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Undocumented Mother Of Two Takes Refuge In Salt Lake City Unitarian Church

Erik Neumann / KUER
Vicky Chavez spoke at the First Unitarian Church on Tuesday. She and her daughters were scheduled to be deported but instead to sanctuary at the church.

Members of a Salt Lake City church say they’re the first congregation in Utah to offer sanctuary to an immigrant woman and her children who are facing deportation.

Around 20 people gathered at the First Unitarian Church on Tuesday night, holding signs in support of Vicky Chavez. Chavez is from Honduras. The LDS mother of two came to the U.S. in 2014 to be with her family and escape domestic violence.

She was scheduled to be deported on Tuesday night. But instead of going to the airport to meet immigration officials, she took sanctuary in the church.

Speaking through an interpreter, Chavez said she wants her asylum case to be reopened while she’s still in the U.S.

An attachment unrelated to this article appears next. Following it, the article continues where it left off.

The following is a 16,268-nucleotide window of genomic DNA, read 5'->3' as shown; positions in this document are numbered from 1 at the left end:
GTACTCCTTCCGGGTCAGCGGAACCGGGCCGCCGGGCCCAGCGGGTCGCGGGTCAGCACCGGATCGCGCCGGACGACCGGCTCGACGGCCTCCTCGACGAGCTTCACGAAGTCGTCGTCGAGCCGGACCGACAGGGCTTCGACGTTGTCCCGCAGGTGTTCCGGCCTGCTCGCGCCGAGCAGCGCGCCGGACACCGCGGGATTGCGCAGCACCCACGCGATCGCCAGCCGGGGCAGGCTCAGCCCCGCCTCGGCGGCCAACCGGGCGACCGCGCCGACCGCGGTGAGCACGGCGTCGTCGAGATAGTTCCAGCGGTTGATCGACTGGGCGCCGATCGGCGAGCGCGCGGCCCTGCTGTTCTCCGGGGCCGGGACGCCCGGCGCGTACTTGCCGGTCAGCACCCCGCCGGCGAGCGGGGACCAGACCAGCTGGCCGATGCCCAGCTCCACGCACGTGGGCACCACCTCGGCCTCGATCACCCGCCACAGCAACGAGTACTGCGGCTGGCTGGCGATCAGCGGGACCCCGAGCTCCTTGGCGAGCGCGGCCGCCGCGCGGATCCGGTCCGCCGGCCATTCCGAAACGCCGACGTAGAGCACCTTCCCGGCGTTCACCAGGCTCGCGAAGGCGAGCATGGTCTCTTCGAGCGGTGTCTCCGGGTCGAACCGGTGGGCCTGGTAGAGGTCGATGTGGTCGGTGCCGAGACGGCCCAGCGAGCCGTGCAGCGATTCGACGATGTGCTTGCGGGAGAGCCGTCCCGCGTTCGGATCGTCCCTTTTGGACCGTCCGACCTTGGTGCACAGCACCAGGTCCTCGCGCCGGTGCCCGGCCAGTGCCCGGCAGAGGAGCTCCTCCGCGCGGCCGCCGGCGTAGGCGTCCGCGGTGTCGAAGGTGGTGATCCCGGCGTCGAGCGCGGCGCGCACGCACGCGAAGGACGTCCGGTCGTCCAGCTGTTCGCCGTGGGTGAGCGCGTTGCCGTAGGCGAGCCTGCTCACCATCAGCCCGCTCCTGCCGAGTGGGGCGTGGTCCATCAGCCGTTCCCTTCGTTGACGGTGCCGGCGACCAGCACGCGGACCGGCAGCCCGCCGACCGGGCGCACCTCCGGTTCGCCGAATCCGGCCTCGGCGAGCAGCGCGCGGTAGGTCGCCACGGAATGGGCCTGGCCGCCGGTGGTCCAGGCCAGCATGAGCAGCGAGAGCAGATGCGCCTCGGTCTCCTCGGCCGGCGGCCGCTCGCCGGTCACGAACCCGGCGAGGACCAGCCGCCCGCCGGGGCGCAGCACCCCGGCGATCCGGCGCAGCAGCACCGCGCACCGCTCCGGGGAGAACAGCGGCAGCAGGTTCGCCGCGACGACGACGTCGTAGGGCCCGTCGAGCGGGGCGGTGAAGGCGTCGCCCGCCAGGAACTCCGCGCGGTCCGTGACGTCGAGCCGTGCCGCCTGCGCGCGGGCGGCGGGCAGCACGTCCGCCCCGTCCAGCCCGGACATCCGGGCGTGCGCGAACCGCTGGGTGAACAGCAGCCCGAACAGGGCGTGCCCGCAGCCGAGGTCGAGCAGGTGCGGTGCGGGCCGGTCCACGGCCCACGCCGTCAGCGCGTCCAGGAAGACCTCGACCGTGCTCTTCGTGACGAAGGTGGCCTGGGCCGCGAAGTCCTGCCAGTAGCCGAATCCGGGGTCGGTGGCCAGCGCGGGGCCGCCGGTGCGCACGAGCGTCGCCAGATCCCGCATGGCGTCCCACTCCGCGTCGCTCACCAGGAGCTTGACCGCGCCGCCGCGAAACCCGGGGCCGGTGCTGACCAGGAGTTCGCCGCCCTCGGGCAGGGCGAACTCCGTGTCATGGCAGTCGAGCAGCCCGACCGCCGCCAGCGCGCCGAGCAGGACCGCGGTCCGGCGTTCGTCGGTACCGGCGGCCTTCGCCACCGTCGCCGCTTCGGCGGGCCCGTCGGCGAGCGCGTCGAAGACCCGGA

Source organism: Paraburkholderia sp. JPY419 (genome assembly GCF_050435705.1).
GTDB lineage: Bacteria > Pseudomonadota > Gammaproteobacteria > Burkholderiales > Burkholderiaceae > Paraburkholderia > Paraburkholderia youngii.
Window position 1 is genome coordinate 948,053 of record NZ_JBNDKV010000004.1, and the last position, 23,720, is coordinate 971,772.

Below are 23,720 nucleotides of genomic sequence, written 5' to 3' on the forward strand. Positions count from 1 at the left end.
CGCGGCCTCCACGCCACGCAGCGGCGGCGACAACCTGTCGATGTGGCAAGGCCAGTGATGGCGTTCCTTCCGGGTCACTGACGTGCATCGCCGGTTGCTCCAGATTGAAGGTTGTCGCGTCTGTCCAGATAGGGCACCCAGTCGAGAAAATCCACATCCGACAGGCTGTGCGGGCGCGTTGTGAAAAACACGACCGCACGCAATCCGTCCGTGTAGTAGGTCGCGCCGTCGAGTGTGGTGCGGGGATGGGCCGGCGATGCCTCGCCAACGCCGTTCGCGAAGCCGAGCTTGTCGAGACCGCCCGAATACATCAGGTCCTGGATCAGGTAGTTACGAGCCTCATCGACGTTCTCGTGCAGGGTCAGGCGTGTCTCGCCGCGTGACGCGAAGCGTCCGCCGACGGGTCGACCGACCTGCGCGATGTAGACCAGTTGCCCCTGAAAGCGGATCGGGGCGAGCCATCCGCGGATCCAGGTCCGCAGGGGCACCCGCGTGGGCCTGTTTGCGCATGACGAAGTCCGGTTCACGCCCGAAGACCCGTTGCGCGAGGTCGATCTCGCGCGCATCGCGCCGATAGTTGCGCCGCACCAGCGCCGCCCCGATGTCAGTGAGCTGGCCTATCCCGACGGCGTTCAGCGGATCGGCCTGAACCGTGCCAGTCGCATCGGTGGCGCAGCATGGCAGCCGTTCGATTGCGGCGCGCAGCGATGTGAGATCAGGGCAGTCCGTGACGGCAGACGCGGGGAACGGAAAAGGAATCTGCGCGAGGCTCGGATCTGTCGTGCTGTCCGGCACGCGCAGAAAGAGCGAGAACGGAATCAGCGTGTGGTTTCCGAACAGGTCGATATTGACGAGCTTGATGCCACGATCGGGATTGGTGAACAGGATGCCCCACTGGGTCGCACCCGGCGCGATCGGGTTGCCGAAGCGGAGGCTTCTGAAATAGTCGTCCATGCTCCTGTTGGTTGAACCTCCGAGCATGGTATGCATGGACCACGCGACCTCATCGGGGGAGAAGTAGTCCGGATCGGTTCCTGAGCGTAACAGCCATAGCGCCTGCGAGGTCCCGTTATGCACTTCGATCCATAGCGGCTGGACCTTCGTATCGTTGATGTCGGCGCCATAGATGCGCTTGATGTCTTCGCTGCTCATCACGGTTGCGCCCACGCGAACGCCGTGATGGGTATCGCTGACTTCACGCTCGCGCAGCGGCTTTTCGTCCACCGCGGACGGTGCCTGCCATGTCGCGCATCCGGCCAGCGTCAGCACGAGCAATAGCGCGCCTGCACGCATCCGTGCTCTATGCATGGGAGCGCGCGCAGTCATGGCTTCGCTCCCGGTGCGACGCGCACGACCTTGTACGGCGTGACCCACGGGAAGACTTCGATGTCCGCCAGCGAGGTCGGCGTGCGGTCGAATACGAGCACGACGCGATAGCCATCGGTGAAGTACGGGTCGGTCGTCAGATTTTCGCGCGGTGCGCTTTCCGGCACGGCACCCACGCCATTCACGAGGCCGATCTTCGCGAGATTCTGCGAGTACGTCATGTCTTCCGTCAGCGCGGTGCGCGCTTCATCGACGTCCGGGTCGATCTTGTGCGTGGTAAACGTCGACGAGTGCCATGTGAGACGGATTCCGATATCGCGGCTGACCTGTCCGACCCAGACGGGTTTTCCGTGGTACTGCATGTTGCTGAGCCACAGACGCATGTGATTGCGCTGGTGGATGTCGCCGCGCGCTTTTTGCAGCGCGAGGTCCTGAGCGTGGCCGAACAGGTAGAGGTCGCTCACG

"That’s why I have made this very difficult decision to enter sanctuary with my two daughters. I was thinking of returning but after much thought I could not expose my daughters to the violence that would await them in Honduras," Chavez said. 

Reverend Tom Goldsmith is the senior minister of the church. He said the congregation made a unanimous decision to house Chavez and her daughters in hopes that their asylum case is considered.  

"This church has opened its doors to a neighbor. We are all neighbors to each other and must therefore open our hearts in compassion," Goldsmith said. 

Reverend Goldsmith said the Unitarian church is one of many around the country to begin offering sanctuary to undocumented immigrants facing deportation.

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